Cichoracki also recommends community college for students who aren’t quite sure what direction they’re headed yet.

“Go to a community college, take some classes in a field you might be interested in, and see if it’s what you want to do,” he suggested. “At CMU, I saw so many people change their majors again and again, spending so much money each time to start over. You don’t need to do that. Community colleges can help you figure out what you want to do, and you’ll be much better off for it.”

Watch Colton in a recent weather broadcast on ABC12 News (WJRT-TV) below or check out his professional Facebook page: https://www.facebook.com/ColtonCichorackiABC12.

Updates to classes and services effective Wednesday, Nov. 18

With the spread of COVID-19 increasing in the county and throughout the state, St. Clair County Community College continues to follow our campus guidelines and procedures in conjunction with guidance from the Michigan Department of Health and Human Services and advice from the St. Clair County Health Department.

Effective Wednesday, Nov. 18, 2020, most remaining classes that were being held on-campus will be completed using online or remote learning technology. The exceptions are healthcare-related courses, which are allowed to continue in-person under current guidelines.

This change only affects about 11 percent of fall class sections and does not affect any class that was already fully online or being delivered in a remote manner. Students will be contacted by their instructors with information on how the final weeks of their class will be handled.

In order to continue to limit the spread of the virus in our community, effective Wednesday, November 18, all campus buildings will be closed to the public. Faculty, staff, and students who need to be on-campus may do so, but all student services, including academic advising, admissions, financial aid, enrollment services, testing, student accounts, the SC4 Library, and Achievement Center services, will be provided remotely. Many of these services have been available remotely all semester, so this change should also affect only a small number of students.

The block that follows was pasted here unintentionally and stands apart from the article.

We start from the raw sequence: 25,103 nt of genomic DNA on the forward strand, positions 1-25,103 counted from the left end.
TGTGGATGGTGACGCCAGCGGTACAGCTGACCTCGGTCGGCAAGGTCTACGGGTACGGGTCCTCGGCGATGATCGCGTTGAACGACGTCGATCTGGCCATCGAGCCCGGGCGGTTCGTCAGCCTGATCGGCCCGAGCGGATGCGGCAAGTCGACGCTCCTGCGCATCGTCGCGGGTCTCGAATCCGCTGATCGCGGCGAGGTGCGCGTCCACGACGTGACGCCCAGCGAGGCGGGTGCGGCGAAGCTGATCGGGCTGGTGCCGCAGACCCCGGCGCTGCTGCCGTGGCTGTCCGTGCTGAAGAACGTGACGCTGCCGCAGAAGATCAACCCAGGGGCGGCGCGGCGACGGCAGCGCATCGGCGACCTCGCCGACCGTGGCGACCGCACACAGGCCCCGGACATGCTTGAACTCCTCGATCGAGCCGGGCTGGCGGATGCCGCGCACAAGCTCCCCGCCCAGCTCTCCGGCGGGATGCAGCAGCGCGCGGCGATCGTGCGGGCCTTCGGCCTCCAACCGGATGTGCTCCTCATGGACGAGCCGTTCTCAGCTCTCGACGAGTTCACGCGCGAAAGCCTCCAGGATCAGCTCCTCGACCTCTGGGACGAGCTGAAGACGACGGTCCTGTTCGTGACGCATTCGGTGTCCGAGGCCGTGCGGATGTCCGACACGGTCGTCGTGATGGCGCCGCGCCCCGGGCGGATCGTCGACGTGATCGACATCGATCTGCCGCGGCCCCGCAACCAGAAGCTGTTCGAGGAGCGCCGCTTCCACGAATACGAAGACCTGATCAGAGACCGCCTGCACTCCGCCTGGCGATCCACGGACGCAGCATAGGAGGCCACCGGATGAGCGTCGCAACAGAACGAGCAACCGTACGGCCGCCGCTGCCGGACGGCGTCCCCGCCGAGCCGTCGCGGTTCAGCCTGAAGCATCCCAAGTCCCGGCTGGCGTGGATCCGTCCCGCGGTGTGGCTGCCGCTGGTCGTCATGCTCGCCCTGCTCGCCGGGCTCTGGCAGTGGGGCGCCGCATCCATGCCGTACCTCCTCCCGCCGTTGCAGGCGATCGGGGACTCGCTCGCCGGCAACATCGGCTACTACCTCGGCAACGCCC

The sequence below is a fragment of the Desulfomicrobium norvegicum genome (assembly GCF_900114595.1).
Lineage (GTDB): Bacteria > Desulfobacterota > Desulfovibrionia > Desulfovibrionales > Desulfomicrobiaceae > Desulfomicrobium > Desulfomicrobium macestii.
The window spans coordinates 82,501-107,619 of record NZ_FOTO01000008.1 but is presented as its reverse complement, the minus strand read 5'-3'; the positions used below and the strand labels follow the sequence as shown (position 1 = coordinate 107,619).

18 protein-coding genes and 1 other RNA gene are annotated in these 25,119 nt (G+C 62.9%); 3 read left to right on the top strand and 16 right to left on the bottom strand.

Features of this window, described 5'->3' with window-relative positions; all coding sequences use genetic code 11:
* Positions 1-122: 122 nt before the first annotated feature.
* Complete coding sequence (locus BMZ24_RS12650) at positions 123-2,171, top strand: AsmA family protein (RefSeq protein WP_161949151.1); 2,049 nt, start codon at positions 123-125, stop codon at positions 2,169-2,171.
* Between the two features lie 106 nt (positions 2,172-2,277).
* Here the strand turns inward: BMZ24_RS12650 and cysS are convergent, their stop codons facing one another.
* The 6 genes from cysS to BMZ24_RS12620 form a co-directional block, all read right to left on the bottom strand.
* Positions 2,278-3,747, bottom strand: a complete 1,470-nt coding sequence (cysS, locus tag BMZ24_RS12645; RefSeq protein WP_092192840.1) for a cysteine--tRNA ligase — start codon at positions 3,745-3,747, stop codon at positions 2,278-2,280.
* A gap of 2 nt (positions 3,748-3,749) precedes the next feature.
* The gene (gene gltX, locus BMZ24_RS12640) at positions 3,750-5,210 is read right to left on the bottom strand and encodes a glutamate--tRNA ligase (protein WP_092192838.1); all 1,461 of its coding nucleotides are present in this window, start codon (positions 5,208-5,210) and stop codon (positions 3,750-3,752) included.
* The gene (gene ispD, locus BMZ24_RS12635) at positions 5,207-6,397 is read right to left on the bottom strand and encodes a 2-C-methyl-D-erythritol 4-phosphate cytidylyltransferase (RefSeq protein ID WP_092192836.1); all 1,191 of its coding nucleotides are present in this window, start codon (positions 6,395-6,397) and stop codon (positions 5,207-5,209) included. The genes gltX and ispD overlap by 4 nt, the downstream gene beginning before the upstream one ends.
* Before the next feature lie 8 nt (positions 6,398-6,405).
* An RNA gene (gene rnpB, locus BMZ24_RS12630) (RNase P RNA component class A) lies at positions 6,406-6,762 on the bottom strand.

Students with questions about their classes should contact their instructors directly. Other questions may be directed to the college’s main phone number, (810) 984-3881, or by using the chat service available on our website, sc4.edu.

Learn more about Future for Frontliners state scholarship program

SC4 invites the community to attend a presentation on the Future for Frontliners Program. The presentation is offered through SC4’s Admissions and Recruitment Office and will take place via Zoom at 7 p.m. Wednesday, Nov. 18.

Future for Frontliners is a state scholarship program for Michiganders without college degrees who worked in essential industries during the state COVID-19 shutdown in spring 2020, between April 1 and June 30.

This scholarship provides those frontline workers with tuition-free access to a local community college to pursue an associate degree or a certificate, either full-time or part-time while they work.

The event will provide information on the Future for Frontliners Program, an overview of the application qualifications and process and FAQs. SC4 admissions and financial aid staff will be available for questions.

To reserve your spot and receive Zoom login information, email recruitment@sc4.edu by Tuesday, Nov. 17.

Registration for SC4 winter classes opens Nov. 2

Registration for winter semester classes at St. Clair County Community College opens Monday, Nov. 2. There is no deposit required to register, and classes fill up fast. Students are encouraged to register as soon as possible in order to get the classes they need to complete their degree programs or successfully transfer to a four-year institution.

SC4’s in-district tuition and fees are about one-third of the average cost at one of Michigan’s four-year public universities. Additionally, SC4 students may also benefit from financial aid packages, scholarships, grants and loans.

From Nov. 2 to 13, there is no payment required until the final due date of Nov. 20. Partial payments will be accepted through Nov. 19. From Nov. 14 to Jan. 15, 2021, full payment is required at time of registration. Payment plans are also available.

A list of available classes can be found at sc4.edu/schedule. New students can apply to SC4 at sc4.edu/admissions/starthere. Current students can register online in the SC4 Portal Service Center or on the SC4 mobile app. The winter semester begins Monday, Jan. 11.

For more information, contact SC4 Enrollment Services at enrollment@sc4.edu or (810) 989-5500.